GOLD HILL, Ore. – Personnel from police and fire agencies across the Rogue Valley are learning how to tame the Rogue River. It’s part of a voluntary weekend-long training course.
Officials say river rescues are an unavoidable part of Summer.
“A lot of people come down through the nice flat water and then they end up looking down into this class four technical rapid,” said Clayton Mattson, firefighter with Fire District 3.
Today is the grand finale of the course. After learning about rope systems, rescue carries, extractions, and more, the 12-member class is mounting a simulated rescue.
And the victims are doing everything they can to keep things interesting.
“Probably pushing around, maybe untying some knots. Just yelling in their face,” said victim Patrick Bailey.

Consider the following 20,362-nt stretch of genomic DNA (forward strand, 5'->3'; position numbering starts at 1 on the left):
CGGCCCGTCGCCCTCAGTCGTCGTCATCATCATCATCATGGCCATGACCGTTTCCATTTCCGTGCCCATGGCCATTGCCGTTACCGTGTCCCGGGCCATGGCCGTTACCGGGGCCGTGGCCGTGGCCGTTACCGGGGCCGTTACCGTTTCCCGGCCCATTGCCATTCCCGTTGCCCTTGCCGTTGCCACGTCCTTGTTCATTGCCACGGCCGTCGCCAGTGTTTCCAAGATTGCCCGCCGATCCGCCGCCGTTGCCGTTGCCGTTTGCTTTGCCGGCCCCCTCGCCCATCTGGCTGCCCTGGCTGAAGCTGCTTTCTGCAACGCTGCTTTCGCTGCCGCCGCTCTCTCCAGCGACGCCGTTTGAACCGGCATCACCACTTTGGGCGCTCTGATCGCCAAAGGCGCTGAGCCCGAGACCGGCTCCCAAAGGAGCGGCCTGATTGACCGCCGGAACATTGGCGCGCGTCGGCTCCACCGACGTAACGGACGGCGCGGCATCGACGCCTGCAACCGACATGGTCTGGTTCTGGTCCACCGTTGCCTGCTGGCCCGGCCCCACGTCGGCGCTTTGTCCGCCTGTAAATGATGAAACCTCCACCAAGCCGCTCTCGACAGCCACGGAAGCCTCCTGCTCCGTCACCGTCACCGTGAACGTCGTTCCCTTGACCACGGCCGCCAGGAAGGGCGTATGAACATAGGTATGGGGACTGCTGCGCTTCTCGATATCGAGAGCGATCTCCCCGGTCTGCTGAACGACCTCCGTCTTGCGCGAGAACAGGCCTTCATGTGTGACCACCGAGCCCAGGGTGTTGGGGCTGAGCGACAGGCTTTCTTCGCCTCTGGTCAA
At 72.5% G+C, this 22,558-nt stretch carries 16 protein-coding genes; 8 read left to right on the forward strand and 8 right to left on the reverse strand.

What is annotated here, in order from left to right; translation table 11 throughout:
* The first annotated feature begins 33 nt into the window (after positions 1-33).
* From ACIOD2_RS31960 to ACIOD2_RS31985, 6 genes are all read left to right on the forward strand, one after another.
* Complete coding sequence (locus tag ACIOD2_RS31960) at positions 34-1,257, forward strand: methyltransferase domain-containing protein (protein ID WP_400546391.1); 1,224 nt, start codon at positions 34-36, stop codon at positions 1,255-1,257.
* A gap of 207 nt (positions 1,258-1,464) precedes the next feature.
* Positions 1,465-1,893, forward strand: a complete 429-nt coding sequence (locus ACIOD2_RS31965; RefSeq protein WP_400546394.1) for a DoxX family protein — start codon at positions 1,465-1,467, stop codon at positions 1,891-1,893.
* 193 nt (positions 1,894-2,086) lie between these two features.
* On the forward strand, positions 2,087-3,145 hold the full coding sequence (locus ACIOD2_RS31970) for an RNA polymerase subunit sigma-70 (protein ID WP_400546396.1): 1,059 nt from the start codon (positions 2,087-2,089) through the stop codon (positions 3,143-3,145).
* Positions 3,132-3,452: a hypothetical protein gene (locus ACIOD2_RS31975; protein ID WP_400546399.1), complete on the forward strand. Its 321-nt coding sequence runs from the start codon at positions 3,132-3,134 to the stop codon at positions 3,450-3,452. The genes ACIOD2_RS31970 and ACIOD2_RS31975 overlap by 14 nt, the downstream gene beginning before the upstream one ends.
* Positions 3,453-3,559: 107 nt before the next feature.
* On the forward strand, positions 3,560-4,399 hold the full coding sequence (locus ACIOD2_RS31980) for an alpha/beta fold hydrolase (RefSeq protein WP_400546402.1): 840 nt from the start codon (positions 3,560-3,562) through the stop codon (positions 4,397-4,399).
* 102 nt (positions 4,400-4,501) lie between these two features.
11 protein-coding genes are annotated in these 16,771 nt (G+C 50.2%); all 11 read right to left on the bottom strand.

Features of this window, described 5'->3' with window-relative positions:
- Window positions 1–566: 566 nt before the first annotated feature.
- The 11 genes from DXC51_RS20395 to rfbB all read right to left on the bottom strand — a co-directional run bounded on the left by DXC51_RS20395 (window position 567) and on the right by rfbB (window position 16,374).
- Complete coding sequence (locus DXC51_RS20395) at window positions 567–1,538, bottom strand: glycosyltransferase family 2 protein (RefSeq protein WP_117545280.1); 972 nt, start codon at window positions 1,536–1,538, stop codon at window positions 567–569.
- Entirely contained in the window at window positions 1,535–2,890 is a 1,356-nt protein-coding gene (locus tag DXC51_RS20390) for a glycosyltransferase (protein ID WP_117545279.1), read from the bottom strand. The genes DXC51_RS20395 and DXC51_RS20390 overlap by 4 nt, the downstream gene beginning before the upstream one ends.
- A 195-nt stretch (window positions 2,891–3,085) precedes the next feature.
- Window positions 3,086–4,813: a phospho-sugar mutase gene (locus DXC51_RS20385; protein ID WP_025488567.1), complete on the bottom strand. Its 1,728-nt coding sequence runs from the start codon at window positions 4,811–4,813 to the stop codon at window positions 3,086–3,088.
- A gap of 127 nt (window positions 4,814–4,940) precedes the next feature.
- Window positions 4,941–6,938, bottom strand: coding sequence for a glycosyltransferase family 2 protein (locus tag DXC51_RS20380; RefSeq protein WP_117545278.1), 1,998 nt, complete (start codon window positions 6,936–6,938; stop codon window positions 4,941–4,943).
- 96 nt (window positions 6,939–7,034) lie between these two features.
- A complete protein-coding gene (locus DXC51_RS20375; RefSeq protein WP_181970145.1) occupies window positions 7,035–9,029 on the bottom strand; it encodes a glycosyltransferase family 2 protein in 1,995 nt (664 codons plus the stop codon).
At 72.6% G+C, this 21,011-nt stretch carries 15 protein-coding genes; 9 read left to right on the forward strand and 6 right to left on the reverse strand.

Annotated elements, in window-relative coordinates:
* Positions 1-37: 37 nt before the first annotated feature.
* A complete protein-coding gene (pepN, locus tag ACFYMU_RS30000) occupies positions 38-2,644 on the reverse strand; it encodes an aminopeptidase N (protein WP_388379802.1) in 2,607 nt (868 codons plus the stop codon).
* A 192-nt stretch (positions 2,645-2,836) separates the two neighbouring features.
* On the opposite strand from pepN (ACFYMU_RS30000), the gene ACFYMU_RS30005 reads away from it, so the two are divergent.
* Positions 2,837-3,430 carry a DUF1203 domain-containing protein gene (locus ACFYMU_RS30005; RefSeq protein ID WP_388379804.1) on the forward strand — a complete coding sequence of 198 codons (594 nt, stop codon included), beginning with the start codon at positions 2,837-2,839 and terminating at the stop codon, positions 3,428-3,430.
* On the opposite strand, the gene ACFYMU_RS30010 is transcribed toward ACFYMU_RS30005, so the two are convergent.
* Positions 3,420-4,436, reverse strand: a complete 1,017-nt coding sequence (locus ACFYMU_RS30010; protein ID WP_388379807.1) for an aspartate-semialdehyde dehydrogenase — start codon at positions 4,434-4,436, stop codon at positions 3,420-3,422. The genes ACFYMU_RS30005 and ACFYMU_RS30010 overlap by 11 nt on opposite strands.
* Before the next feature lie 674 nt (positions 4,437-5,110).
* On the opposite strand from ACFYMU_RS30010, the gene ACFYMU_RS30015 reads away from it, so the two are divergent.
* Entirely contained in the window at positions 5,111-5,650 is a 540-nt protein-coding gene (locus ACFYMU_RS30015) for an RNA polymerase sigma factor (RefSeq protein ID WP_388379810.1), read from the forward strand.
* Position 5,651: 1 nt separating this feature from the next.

Bailey was assigned to play a belligerent, drunk victim. The other victim, Dalton, mimicked having an injured leg. But the class has to find that out on their own.
“When you’re the healthcare provider or the rescuer you don’t always get to see what your victim or your patient is going through,” said Bailey.
Bailey says in a real life rescue situation, you have to be mindful of much more than just the rapids.
“Every little mistake that the rescuer makes, or every little rock you hit — every little bump — if they’re hurt, it’s huge,” said Bailey.
Officials say if a call comes in, they can be there within 10 minutes. But it’s best to prepare in advance. Know the river, wear a life jacket, and know who to call.
“Make sure you can get the appropriate resources — agencies like ourselves, the sheriff’s office, and other rescue agencies coming that are equipped and trained so you don’t put yourself into more danger,” said Mattson.